I am afraid Edinburgh has run out of postcards.
And besides, I don’t wish you were here.
I don’t mean that unkindly. Not this time.
People (by whom I mean Andrew Haydon) have expressed astonishment that I should venture to the Edinburgh Fringe Festival Of Unallocated Seating so willingly. There has been more puzzlement still at the lack of subsequent moaning about it.
In case you think I might have gone soft on “general admission”, be reassured: I’ve been mostly seeing shows alone and that is where unreserved seating comes into its own: I can be last into a show and still sit up the front as there are usually odd seats to be filled. It’s brilliant.
Actually I didn’t play my Nobby No-Mates card at Hit Me: The Life And Rhymes of Ian Dury. I sat up the back. I thought the music might be quite loud and it was. HMTLAROID is a two-hander biography with Mark White as Ian Dury and Josh Darcy as his tour manager and general factotum Fred ‘Spider’ Rowe. With the exception of a brief (but spookily good) turn by Darcy as Janet Street Porter, no other characters are portrayed directly. White and Darcy tell the entire story either to the audience or to each other. That clunking sound is not caused by the polio-damaged Dury’s (surprisingly flexible) callipers: it’s the leaden thud of narrative devices. I’m sure Ian Dury fans will love it – Mark White has got Dury down to a T (as far as I can recall – it’s all so long ago). It’s a testament to the talent of the actors that the thing pitches along agreeably enough for 90 minutes. I’m sure you knew that Dury apparently had affairs with Helen Mirren and Jane Horrocks? I didn’t. (***)
So yesterday was my day for musicals and stand-up comedy. The next stop was Hamlet: The Musical. I think this was my “sleeper hit” of the fringe. I thought this would be rubbish but it was terrific. Six performers and a six-piece band romp their way through the Bard’s classic retold (for the better IMHO) through musical theatre in 70 minutes. They claim to be giving it the Andrew LLoyed Webber treatment but it’s much better than that: wittier, more tuneful, and with greater variety. The humour is occasionally corny (“You can’t make a Hamlet without breaking eggs”) but the gags come thick and fast. It’s also agreeably intelligent: Hamlet reads Regicide for Dummies and wonders what “blench” means. Even the puppets (Rosencrantz and Guildenstern) are brilliant. All this and a top notch cast too. Wonderful. (****)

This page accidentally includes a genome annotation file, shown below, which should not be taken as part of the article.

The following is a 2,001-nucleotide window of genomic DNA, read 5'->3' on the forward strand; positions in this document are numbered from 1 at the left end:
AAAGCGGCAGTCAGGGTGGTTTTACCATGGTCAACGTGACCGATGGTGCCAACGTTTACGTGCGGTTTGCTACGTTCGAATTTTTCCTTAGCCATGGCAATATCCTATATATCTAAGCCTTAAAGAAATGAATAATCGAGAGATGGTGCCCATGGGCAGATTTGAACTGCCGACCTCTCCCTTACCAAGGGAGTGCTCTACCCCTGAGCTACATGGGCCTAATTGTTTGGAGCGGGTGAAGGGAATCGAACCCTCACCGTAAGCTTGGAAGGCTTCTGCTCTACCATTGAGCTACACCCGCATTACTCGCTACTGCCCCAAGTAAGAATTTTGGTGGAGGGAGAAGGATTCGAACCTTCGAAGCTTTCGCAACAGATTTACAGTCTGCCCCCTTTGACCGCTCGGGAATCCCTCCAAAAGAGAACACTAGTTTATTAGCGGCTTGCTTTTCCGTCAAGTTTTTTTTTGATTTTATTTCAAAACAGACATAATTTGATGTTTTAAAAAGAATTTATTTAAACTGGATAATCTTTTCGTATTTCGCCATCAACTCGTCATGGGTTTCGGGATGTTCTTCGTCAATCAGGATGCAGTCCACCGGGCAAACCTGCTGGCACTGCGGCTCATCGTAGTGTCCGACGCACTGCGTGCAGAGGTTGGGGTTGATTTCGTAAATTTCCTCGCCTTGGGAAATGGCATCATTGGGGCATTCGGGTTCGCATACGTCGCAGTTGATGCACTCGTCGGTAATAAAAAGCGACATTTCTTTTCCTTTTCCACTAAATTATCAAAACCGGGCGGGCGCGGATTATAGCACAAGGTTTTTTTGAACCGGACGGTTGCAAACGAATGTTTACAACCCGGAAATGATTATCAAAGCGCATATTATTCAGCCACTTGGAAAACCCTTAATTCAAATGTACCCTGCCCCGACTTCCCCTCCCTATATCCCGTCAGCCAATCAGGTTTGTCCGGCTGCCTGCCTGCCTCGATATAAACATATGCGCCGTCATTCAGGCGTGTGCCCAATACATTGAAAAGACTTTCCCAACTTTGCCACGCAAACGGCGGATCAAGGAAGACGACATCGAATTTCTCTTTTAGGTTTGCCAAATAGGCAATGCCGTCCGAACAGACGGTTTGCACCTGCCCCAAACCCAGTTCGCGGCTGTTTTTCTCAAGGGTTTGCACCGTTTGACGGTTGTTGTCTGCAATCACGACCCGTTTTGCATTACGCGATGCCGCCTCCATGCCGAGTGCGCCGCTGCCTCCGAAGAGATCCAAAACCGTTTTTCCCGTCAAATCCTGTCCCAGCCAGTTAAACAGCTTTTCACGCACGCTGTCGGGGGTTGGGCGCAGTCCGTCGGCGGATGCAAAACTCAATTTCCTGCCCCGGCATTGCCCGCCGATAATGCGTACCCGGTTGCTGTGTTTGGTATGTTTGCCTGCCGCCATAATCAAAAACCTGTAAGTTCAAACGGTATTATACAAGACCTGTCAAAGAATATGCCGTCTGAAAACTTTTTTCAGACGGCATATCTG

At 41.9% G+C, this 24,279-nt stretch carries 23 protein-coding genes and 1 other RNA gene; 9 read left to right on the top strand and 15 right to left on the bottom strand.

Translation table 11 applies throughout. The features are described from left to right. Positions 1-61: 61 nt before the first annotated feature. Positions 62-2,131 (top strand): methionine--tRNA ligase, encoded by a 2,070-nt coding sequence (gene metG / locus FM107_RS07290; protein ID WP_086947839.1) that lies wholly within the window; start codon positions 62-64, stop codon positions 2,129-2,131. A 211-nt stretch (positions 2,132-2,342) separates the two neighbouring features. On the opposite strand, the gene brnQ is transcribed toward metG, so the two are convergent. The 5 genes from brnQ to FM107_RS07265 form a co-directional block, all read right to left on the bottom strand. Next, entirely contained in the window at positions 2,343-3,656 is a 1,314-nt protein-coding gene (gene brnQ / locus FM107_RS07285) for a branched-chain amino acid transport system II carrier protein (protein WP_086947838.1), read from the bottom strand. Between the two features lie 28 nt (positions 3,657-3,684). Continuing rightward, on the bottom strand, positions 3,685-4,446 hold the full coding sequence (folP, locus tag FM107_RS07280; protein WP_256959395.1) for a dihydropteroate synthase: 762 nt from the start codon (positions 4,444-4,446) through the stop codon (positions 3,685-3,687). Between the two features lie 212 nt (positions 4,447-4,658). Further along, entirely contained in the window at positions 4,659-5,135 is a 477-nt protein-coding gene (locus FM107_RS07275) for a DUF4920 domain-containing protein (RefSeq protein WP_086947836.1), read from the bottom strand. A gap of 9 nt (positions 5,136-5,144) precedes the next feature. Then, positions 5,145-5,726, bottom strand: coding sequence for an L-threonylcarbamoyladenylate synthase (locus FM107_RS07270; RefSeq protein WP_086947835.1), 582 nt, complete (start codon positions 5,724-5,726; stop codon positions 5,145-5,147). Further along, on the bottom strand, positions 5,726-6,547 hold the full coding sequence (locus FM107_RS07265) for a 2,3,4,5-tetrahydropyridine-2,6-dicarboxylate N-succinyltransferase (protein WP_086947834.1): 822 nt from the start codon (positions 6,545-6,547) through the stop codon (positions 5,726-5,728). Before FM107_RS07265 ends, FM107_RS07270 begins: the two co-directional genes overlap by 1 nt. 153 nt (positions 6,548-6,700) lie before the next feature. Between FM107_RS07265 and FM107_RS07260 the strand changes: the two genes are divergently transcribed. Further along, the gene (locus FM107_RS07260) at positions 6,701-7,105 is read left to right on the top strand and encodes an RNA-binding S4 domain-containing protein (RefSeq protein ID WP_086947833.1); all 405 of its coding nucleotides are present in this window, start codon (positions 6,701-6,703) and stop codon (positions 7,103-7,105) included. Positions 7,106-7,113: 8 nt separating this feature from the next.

By the way, I forgot to mention that I saw Showstopper! The Improvised Musical the other evening. I’m sure I don’t need to explain it. The one I saw was a “celebrity edition” in which Kate Copstick – chief comedy reviewer for The Scotsman newspaper – had been asked to write a review of a fictional play which the cast then performed. It was all very clever although probably somewhat hampered by the fact that they had unwittingly unleashed Ms Copstick’s rather pedantic inner satirist who left them little room to manoeuvre. (***)
But back to last night and my evening of comedy. For some reason I can’t remember much about John Luke Roberts Distracts You From A Murder except that it was rather disappointing considering the reviews. The best part was undoubtedly the bit when he derided two dozen members of the audience one-by-one by reading out randomly selected insults. (***)
And finally – and after much nuisance call making to press offices, I managed to secure a ticket for this year’s big must-see stand-up. Bo Burnham: Words, Words, Words. The big deal is that this American prodigy is only 19 years old and yet he’s not only funny, he can command a room. Burnham became a star from his bedroom through YouTube. Those clips don’t really do him justice but here’s one anyway. Blindingly good. (*****)